Revised descriptions of New Zealand Cenozoic Mollusca from Beu and Maxwell (1990)
(Pl. 30o): GS10342, Z14/f9504, Maruhou Point, east of Te Araroa, East Cape, Kapitean (GNS)
Beu & Maxwell (1990): Chapter 13; p. 269; pl. 30 o.
Synonymy: Cerithium bicorona Hutton 1885b, p. 328; Terebra catenifera "Tate" of Suter 1915, p. 43 (not of Tate, 1889); Terebra bicorona; Acuminia bicorona; Perirhoe (Dimidacus) bicorona
Description: Moderately large for genus (42-55 mm high), very tall and slender, with spire angle of only 10°-15°, teleoconch with more than 15 whorls (apex missing from all specimens); whorls relatively short and wide (whorl height ranges from 0.5 to 0.7 whorl diameter). Sculpture of 2 wide, low, nodulose spiral cords below suture, occupying upper half of spire whorls; 4 or 5 low, narrow, rather indistinct spiral cords fill weakly concave space below the 2 subsutural cords; slightly more prominent cord forms weak peribasal angulation, emerging from suture of penultimate whorl; and several weak, obscure spiral threads on rapidly contracted base. Aperture incomplete in known specimens, small. Anterior canal short, twisted, with low, ridge-bordered fasciole. Protoconch not seen.
Comparison: Hutton's (1885b, p. 329) holotype of Cerithium bicorona (figured by Marwick 1924e, pl. 6, fig. 13) was said to be from "Tutaekuri River, Hawke's Bay. Collected by Mr Winkleman", but we are not aware of a soft-bottom, shelf-facies molluscan locality of suitable age within the northern lowlands of central Hawke's Bay that could be the type locality. The Tutaekuri River flows through mostly Nukumaruan mudstone and limestone, and rocks as old as Waipipian in its headwaters around the Napier-Taihape Road and Puketitiri are mostly Te Aute limestone facies. A locality in the shelf-facies Pliocene of Takapau-Dannevirke district of southern Hawke's Bay seems feasible, but the real locality and age of the type are likely to remain a mystery.
Gemmaterebra bicorona is easily recognised by being the single New Zealand terebrid with two nodulose cords below the suture. There is some evidence of two forms in the available material: specimens from Oparara River have relatively tall whorls (height 0.7 diameter) and a spire angle of only 10°, whereas Hutton's holotype (Marwick 1924e, p. 327, pl. 6, fig. 13) and specimens from Te Araroa, East Cape (Kapitean) have shorter whorls (height 0.5 diameter) and a spire angle of 15°. However, Powell's illustrations (1931a, p. 108, pl. 10, fig. 3, 4) show that South Taranaki Waipipian shells are like the markedly older Oparara River ones, with spire angles of 10°; the taxonomy needs further study.
Modern lists have followed Powell (1931a) in including G. bicorona in Perirhoe (Dimidacus), but such a position seems inappropriate. The type species of Perirhoe Dall, 1908 is Terebra circumcincta Deshayes, 1857 (living, Queensland and northern New Zealand; Powell 1979, p. 246, pl. 47, fig. 18), a species with no subsutural collar, but evenly spaced, clearly punctate spiral grooves over the whole shell (5-6 on spire whorls and 12 on last whorl). The type species of Dimidacus (Iredale 1929, p. 341), Perirhoe (Dimidacus) melamans Iredale, 1929 (Quaternary?, Sydney Harbour dredgings) is much more like New Zealand fossils, but has coarse spiral cords below the subsutural fold, and the subsutural fold is smooth, not nodulose. T. melamans appears to belong in a group close to the living T. cingulifera Lamarck (Cernohorsky & Jennings 1966, pl. 5, fig. 18, 18a). Beu & Maxwell (1990) included the New Zealand fossil in Gemmaterebra Cotton (1952, p. 239) (type species: Terebra catenifera Tate, 1898; Pliocene, southeastern Australia). The type species (many specimens examined in GNS) is a bicoronate species resembling G. bicorona (Hutton) but with smaller subsutural nodules, and this appears to be a suitable genus to include such bicoronate living species as Terebra anilis (Röding) and T. amanda Hinds (Cernohorsky & Jennings 1966, pl. 5, fig. 15-17), which do not have the evenly spaced, punctate spiral grooves of T. circumcincta. Unfortunately, Gemmaterebra is a very obscure name that has not appeared in Neave's "Nomenclator Zoologicus" or in "the Zoological Record", and so has not been adopted by most taxonomists. Its type species is similar enough to G. bicorona (Hutton) that the two were confused by Suter (1915, p. 43).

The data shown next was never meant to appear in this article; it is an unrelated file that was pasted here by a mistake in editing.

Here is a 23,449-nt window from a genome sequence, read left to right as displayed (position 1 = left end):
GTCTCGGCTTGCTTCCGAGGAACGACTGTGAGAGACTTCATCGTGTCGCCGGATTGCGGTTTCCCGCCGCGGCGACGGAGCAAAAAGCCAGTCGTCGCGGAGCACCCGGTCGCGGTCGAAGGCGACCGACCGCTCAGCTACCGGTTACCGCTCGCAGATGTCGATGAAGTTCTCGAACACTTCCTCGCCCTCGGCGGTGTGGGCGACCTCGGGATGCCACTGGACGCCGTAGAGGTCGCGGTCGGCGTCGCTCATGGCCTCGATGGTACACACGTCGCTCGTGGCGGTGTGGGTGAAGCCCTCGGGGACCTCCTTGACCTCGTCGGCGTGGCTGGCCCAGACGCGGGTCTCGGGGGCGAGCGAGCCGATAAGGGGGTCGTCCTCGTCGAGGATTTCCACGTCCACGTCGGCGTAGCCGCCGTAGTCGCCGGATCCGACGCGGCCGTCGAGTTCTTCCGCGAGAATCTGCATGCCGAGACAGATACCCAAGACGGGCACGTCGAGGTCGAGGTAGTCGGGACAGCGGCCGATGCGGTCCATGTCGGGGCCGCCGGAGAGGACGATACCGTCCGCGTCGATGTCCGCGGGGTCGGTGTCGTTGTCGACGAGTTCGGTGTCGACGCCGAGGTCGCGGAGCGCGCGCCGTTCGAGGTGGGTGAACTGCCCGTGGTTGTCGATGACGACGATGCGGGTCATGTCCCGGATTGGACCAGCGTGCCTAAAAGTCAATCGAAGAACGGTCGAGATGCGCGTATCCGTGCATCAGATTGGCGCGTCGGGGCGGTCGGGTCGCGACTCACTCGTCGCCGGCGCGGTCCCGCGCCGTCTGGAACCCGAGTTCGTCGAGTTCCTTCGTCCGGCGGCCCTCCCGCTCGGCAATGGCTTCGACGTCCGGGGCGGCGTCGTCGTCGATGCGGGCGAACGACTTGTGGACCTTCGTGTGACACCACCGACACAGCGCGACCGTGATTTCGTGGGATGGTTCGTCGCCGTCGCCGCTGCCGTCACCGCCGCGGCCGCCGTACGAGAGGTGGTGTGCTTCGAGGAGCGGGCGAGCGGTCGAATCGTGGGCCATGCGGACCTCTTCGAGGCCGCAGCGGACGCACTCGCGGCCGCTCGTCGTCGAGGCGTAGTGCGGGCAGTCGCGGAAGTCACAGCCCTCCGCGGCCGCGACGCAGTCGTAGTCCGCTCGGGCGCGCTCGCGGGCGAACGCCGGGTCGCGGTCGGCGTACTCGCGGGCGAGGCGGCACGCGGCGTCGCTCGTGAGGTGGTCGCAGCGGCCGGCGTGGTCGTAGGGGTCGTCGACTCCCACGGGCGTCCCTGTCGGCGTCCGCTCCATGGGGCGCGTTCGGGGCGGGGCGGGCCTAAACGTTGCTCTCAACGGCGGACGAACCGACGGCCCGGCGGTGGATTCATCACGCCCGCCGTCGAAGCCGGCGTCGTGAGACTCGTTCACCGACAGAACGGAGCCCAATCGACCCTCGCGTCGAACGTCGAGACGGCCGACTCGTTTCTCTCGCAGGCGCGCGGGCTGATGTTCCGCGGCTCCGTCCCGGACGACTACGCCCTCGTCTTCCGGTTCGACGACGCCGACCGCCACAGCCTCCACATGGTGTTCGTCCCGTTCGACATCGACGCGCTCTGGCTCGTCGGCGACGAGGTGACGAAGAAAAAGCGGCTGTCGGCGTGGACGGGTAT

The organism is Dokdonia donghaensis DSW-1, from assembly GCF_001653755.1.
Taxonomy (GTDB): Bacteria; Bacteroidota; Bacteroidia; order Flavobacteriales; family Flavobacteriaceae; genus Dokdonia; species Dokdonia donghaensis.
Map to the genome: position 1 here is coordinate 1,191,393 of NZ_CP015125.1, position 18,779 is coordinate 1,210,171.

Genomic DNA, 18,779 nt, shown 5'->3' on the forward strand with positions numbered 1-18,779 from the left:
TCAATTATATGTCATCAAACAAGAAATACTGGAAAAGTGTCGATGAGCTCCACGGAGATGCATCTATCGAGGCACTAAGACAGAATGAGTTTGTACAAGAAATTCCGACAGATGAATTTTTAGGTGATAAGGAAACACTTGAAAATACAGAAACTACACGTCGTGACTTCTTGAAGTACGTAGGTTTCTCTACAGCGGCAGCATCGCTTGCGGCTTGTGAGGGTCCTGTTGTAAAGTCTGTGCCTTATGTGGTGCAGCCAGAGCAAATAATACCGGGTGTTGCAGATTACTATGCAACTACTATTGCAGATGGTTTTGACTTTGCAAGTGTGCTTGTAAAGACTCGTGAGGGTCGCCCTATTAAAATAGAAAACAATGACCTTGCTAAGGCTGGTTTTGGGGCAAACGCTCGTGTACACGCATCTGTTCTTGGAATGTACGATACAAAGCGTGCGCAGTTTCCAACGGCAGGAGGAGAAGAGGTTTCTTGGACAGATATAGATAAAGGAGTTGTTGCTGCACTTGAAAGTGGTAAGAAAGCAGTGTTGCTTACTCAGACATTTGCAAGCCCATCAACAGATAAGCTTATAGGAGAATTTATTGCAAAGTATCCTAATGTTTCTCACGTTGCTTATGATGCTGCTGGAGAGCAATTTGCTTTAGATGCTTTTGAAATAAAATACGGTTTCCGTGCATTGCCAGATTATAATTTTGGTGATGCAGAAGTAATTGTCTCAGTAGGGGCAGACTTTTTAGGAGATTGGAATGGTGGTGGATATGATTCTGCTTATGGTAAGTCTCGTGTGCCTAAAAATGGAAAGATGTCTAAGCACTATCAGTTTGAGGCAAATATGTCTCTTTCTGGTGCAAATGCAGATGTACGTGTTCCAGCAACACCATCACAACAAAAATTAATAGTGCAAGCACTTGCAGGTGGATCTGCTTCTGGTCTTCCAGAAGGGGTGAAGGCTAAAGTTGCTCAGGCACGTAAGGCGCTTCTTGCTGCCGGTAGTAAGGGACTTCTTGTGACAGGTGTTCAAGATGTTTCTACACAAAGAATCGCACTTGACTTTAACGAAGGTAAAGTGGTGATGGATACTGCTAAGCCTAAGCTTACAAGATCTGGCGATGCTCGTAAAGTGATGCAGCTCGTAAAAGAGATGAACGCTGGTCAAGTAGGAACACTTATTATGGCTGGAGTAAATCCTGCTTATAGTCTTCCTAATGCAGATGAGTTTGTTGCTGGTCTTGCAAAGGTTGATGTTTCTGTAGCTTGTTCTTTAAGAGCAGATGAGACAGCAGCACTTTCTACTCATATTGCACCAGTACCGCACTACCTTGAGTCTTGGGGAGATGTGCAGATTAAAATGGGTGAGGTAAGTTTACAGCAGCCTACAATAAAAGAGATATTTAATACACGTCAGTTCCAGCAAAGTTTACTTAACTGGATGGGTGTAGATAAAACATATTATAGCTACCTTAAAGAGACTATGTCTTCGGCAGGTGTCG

Distribution: Clifdenian?; Lillburnian-Waipipian; Mangapanian? Gemmaterebra bicorona or a close relative is an uncommon species in shallow, near-shore, sandy environments, known from Oparara River, Karamea district, southwest Nelson (Lillburnian, or possibly Clifdenian), several records from the shore platform between Te Araroa and East Cape (Kapitean), the Wanganui-South Taranaki coast (Waipipian), and Timmins Creek, Mangahao, Eketahuna district, northern Wairarapa (Waipipian or perhaps Mangapanian).
Cite this publication as: "A.G. Beu and J.I. Raine (2009). Revised
descriptions of New Zealand Cenozoic Mollusca from Beu and Maxwell (1990). GNS
Science miscellaneous series no. 27."
© GNS Science, 2009
(Included with a PDF facsimile file copy of New Zealand Geological Survey Paleontological Bulletin 58 in CD version from: Publications Officer, GNS Science, P.O. Box 30368 Lower Hutt, New Zealand)